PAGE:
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Remembrance Day in Hungary

Remembrance Day in Hungary


"She was 15 when they took her father away", the BBC's Nick Thorpe quotes "an elderly lady in a purple coat [who] cannot stem her tears" during a remembrance ceremony in Nyíregyháza, Hungary. "And how for three years she went with her mother to the railway station, always expecting that he would step down off a train and raise his hand... And how eventually her uncle came back. He escaped one camp, walked barefoot for months, was caught, put in another camp, and was finally granted an amnesty in 1948. 'Don't wait for your husband any more,' her uncle told her mother, bluntly. 'I buried him with my own hands.'"

For more than half a million Hungarian civilians, World War II did not end in 1945. In the fall of 1944, Soviet forces broke into Hungary, rounded up some 600,000 Hungarian civilians, loaded them into cattle wagons, and shipped them to Soviet labor camps. 200,000 of them died in captivity, not during, but after the war. They are "Hungary's 'forgotten' war victims," the BBC's reporter writes in From Our Own Correspondent on BBC Radio 4, broadcast on Saturday, 7 November, 2009.

"Under communism, people were not able to talk about the missing," Árpád Kovári, 65, tells Nick Thorpe. For 40 years, Hungarians could not speak about the missing; Soviet domination ruled out any discussion, so the pain incubated. "My dad was a ticket collector," Árpád begins. "On 1 November 1944, the Soviet army captured the town. The next day, all able-bodied men were ordered to their workplaces, to start clearing the ruins." Árpád was three months old, the youngest of four sons. His father was 45. Árpád never felt his father's arms around him again. "There are no written records of his death, nor of his final resting place. The workers were rounded up and marched to the next city, Debrecen. Between 2,000 and 3,000 of them - 4% of the population... in the bitter cold of the last winter of the war. The good boots and warm winter muffler worn by Janos Kovári, Árpád's father, were taken away... As the Eastern Front moved west, the Russians rounded up civilians in each town and village in Hungary. Budapest fell on 13 February 1945. One hundred thousand men and women were taken to the Soviet Union from there alone," the 65 year old crusader for an official day of remembrance tells the BBC.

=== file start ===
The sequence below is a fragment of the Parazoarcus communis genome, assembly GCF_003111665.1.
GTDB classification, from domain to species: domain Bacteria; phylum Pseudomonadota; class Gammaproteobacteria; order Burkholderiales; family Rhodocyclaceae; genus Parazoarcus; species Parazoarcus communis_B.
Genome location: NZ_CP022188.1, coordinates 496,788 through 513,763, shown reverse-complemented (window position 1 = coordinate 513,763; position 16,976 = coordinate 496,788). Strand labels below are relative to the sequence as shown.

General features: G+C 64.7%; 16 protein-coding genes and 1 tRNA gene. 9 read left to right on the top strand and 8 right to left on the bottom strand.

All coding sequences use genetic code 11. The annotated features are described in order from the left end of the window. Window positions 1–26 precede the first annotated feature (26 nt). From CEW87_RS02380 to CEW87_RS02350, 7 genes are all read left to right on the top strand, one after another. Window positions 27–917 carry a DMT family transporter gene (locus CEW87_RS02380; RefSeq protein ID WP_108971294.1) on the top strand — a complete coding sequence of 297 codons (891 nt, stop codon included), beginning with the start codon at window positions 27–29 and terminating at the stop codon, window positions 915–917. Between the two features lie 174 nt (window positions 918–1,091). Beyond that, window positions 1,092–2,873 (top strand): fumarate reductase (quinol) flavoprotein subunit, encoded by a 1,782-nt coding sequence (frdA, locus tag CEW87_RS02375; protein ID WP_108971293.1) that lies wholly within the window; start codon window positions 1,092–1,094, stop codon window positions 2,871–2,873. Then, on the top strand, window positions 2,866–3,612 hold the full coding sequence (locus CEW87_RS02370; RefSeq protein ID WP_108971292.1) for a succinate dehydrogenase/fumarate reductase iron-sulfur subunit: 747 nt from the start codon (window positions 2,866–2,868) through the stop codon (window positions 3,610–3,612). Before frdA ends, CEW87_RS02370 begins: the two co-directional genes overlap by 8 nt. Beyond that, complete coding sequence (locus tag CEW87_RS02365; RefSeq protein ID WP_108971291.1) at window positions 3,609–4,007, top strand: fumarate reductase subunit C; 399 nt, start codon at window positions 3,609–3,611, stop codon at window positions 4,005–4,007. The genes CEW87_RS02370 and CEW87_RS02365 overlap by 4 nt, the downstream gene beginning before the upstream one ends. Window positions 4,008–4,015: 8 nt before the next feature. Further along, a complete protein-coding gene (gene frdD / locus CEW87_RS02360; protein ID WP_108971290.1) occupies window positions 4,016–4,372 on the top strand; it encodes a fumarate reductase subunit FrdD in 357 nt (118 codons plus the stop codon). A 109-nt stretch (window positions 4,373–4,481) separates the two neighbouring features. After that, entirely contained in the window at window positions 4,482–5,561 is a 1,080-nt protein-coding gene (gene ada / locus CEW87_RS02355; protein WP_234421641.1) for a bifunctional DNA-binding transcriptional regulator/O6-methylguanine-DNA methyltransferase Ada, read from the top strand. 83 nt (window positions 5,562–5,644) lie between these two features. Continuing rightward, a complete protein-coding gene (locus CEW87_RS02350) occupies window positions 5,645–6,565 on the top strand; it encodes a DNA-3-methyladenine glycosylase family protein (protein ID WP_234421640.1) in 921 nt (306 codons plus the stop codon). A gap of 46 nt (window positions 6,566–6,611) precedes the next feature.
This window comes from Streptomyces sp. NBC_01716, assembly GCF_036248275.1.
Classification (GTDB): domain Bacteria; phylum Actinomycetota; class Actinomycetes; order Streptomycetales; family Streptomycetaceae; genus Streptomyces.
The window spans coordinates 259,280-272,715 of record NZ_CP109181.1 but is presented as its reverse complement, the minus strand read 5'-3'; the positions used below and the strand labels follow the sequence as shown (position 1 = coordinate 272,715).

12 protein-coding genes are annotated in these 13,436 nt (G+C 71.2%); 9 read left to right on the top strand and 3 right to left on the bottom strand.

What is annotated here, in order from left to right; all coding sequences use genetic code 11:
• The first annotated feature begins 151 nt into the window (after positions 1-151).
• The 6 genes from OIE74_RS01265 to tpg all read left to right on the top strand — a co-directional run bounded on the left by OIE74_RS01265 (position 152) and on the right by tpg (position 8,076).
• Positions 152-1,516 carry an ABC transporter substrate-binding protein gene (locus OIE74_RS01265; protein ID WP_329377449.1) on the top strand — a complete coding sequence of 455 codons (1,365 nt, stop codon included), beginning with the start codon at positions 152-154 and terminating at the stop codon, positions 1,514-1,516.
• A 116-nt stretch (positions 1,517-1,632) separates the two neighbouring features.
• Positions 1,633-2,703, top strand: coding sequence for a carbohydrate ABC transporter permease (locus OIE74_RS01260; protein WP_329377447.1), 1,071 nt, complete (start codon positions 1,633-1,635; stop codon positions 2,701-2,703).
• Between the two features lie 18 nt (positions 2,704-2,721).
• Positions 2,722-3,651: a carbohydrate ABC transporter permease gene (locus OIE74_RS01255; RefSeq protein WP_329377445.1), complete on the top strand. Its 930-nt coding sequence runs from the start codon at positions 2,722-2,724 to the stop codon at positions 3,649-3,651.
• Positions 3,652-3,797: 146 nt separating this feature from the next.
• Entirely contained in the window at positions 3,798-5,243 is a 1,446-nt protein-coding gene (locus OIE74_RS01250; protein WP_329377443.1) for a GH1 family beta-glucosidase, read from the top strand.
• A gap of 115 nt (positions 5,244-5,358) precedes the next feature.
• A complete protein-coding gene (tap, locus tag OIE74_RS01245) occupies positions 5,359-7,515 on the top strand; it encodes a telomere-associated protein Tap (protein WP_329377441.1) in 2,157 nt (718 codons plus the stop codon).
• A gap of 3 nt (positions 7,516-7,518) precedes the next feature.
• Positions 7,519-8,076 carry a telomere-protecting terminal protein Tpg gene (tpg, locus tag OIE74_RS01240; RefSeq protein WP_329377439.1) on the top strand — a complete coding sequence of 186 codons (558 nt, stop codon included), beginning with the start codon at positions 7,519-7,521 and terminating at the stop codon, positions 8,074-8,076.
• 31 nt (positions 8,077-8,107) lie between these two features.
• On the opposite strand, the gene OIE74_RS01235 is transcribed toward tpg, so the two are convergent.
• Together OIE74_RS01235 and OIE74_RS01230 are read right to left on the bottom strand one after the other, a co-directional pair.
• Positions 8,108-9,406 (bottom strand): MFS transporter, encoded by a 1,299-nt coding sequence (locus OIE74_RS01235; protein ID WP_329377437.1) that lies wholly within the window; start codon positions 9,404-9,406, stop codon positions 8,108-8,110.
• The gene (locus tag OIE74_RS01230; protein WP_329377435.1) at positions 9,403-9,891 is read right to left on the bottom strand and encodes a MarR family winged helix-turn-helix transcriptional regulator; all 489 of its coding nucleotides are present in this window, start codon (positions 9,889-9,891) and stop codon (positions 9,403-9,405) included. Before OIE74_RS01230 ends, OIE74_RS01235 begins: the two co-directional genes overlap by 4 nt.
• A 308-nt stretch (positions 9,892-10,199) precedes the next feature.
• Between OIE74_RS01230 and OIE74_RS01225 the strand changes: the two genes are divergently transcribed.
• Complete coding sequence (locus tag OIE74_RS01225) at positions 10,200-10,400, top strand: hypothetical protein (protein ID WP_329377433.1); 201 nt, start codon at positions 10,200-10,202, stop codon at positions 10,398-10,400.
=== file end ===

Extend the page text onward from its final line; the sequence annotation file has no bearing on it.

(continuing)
And then there are the graveyards in Nyíregyháza itself: many graveyards. "Nyíregyháza is as rich in tombs as it is in apples. There are nine graveyards. A small ceremony takes place each year on 2 November in the North Cemetery. Thanks largely to Árpád's efforts, 'an unknown Hungarian civilian' was exhumed three years ago in the city of Baltsi in Moldova, and reburied here with honour... Most of the Hungarians from Nyíregyháza ended up in a work camp in Baltsi, those who survived the journey. And there most of them died - of malnutrition, over-work or disease... Their remains lie scattered at the far end of a cemetery, and on open ground elsewhere in the city... Crows flock over the North Cemetery, a flypast of birds, not military jets, joining their rough voices to the national anthem, above a planet littered with flowers and candles," Thorpe reports. As for the rest of the victims of communism, "that hill," says Árpád, "is made of human bones."

Whereas other nations that had resisted the Pan-Slavic Bolshevik-Communist expansion prior to and during World War II received favorable treatment and quickly recovered after the war, the Yalta Conference gave the victorious communists a devastated Hungarian people upon whom non-Hungarian dictators such as Rosenfeld and Kressinger could unleash their unrestrained vengeance. Hungary, the cradle of European civilization, the once enchanting protectress of Europe, the land of a people known for its hospitality and crusade for the elevation of mankind, became the hell of death camps and conveyorbelt-style hangings. While the Nuremberg Trials, following a five year World War, resulted in less than a dozen executions, the foreign dictators of Hungary condemed to death no fewer than 356 freedomfighters, men, women, young and old, and even children, following the 13-day 1956 Hungarian uprising. All of them were hanged. And this is only the official count. It does not include the hundreds upon hundreds of captured freedomfighters who were tortured to death during a vengeace-orgy that lasted well into the sixties.

In addition to the millions of Hungarian soldiers who lost their lives during the 1848 War of Independence, World War I, World War II and the 1956 uprising, and the countless civilian victims of the Austrian Habsburgs, Czarist Russia, Kohn's 1919 Bolshevik regime, Slavic savagery and Allied bombings of Hungary, these are the martyrs we remember on this heart-rending November day. It is they who we remember, but our prayers are for the souls of the slaves of evil who extinguished so many innocent lives.


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